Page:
I was in the 10th grade when that 1975 game occurred. I played high school football on Friday nights but spent my Saturdays watching Ouachita. On the morning of the game, I accompanied the team’s head manager, Wesley Kluck, to my father’s downtown sporting goods store to borrow Coleman stoves, which we put along the sideline so the players could warm their hands on the frigid afternoon.
Henderson was 9-0. Ouachita was 8-1, having lost to Southern Arkansas in Magnolia three weeks earlier. Both teams were ranked nationally.
I love those November games that begin in the daylight and end under the lights. The lights were on and darkness had descended on Arkadelphia. Ouachita trailed 20-14 and faced a fourth-and-25 with time running out.
One last chance.
Quarterback Bill Vining Jr., who had grown up just down the street from me in the Ouachita Hills neighborhood, passed to Gary Reese across the middle. Out came the chains.
The stadium was packed but dead quiet as those chains were stretched. The referee went to a knee for a better look. Then, he came up and signaled that Ouachita had made a first down by inches.
Two plays later, Vining passed to Ken Stuckey for a touchdown. Russell Daniel kicked the extra point.
Ouachita 21, Henderson 20.
I’ve had the good fortune in my career of covering Super Bowls, Sugar Bowls, Cotton Bowls and more. That still rates as the greatest football game I ever attended.
I still have a photo of the players carrying Coach Benson off the field. It was among the most memorable days of my life.
I thought about that day as I pulled into the parking lot of Henderson’s Carpenter-Haygood at noon last Saturday.
Same stadium. Same weather. Same big stakes.
At age 55, I find myself becoming more nostalgic.
I sat in my car for several minutes before walking to the press box and thought about the past.
I thought about how I wish my dad, who died in March 2011, could be here. Oh, how he would have enjoyed the atmosphere that electrified Arkadelphia.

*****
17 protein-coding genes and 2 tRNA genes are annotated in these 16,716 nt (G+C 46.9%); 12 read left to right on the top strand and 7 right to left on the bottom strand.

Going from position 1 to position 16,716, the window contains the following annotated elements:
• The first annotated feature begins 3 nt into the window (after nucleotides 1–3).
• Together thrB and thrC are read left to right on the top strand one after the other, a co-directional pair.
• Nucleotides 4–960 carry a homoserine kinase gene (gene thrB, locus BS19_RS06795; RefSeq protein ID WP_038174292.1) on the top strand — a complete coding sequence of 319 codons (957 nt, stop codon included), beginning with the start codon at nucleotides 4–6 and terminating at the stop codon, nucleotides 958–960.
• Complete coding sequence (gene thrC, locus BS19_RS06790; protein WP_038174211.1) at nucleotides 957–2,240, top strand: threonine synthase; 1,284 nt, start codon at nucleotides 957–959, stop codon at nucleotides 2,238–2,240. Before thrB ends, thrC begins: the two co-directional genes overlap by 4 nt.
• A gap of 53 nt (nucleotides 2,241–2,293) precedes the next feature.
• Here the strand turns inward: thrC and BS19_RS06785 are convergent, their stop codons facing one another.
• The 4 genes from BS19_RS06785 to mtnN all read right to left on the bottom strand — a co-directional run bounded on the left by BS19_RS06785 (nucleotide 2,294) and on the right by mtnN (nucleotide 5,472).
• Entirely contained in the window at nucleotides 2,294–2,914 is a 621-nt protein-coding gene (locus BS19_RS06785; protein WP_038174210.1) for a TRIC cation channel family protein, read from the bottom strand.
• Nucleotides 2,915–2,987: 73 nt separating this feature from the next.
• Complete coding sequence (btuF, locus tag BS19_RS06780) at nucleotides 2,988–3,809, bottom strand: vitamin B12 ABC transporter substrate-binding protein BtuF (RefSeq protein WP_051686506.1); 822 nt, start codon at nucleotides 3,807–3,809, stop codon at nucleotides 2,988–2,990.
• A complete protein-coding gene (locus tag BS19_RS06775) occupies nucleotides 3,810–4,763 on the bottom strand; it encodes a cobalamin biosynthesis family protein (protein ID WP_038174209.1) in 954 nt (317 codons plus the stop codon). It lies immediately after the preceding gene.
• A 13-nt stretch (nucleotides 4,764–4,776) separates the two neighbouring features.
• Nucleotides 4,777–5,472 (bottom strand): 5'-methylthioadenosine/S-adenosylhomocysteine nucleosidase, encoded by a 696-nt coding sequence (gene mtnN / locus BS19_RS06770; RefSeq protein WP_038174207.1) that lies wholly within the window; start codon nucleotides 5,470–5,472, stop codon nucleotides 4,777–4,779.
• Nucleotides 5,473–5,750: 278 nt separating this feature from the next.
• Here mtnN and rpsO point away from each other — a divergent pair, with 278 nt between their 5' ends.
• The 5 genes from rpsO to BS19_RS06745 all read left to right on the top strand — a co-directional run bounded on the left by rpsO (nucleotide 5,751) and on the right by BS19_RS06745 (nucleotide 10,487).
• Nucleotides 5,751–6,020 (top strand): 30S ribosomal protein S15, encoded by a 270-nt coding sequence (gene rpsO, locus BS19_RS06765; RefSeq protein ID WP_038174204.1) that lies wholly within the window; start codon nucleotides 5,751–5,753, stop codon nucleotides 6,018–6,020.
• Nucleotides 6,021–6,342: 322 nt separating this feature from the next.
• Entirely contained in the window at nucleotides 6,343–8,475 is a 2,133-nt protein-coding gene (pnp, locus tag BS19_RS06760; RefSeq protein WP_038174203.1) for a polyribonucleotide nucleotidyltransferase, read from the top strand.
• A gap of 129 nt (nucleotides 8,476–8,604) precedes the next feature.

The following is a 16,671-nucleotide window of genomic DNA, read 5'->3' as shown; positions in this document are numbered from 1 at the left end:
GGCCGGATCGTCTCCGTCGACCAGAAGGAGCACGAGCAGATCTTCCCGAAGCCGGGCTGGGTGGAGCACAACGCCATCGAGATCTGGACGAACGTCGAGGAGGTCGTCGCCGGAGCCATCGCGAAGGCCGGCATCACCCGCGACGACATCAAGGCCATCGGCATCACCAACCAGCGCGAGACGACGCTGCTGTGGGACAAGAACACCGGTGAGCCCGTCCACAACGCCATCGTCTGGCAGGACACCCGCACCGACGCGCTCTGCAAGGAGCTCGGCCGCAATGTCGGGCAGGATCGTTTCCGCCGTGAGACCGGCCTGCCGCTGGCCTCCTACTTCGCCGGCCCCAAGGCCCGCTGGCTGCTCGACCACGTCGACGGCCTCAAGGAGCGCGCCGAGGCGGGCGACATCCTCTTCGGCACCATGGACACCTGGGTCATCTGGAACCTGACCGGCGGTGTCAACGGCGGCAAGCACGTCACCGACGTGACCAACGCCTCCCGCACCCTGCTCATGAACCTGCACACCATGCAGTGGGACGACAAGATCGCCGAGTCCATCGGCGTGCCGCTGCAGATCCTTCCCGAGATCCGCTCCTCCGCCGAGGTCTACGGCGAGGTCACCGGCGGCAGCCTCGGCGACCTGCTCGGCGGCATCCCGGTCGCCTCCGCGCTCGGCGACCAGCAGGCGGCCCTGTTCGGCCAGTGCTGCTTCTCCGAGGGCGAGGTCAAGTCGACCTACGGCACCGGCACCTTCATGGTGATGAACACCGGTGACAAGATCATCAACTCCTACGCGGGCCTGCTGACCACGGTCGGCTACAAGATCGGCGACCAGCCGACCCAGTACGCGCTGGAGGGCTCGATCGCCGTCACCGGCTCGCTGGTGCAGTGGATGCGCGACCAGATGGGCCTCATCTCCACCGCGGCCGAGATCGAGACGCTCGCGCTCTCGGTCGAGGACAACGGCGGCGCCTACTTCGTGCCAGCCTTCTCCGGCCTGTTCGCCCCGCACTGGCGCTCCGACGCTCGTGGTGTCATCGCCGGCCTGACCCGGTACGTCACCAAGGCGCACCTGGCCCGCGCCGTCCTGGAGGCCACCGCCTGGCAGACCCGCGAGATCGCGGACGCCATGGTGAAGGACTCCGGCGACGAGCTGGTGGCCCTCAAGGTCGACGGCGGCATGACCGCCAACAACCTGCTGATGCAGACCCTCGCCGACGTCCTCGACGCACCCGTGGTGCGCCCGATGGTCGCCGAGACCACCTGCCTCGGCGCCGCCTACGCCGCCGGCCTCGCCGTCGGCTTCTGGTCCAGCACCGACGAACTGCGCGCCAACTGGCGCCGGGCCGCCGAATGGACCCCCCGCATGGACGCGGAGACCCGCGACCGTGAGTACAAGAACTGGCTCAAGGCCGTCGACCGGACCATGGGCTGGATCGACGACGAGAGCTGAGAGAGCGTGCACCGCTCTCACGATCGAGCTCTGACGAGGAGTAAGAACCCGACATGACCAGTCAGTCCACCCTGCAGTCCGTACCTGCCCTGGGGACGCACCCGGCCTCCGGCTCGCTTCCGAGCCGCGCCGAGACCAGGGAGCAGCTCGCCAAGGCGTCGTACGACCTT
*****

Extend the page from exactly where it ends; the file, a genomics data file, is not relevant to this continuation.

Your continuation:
Dad had been raised poor during the Great Depression in Benton. Following his high school graduation in 1942, he took a job with the Chicago Bridge & Iron Co., which was building the aluminum plant in Saline County. The United States had entered World War II in December 1941, and there was a rush to get the plant finished so it could contribute to the war effort. Dad was paid union wages and found himself making more than his father had ever made. He told his parents that he would stay with the company rather than going to college.
He had been offered a football scholarship to Ouachita, and my grandmother was insistent that he go to college, something neither she nor my grandfather had done. She called the Ouachita head coach, Bill Walton, and ordered him not to let my father come home once he reached campus for a visit.
The 1942 Ouachita team went 9-1, losing only to Union University in Jackson, Tenn. Dad joined the Army Air Corps the following spring and served for two years. He returned to Ouachita after the war to obtain a degree and played on the 1945, 1946 and 1947 teams. He met a pretty young lady named Carolyn Caskey from Des Arc and married her prior to graduation in the spring of 1948.
My sister was recently cleaning out the house we grew up in and found the program from the Battle of the Ravine on Thanksgiving Day 1947. My father is listed as the starting quarterback. She gave me the program, which I now consider to be among my most cherished possessions.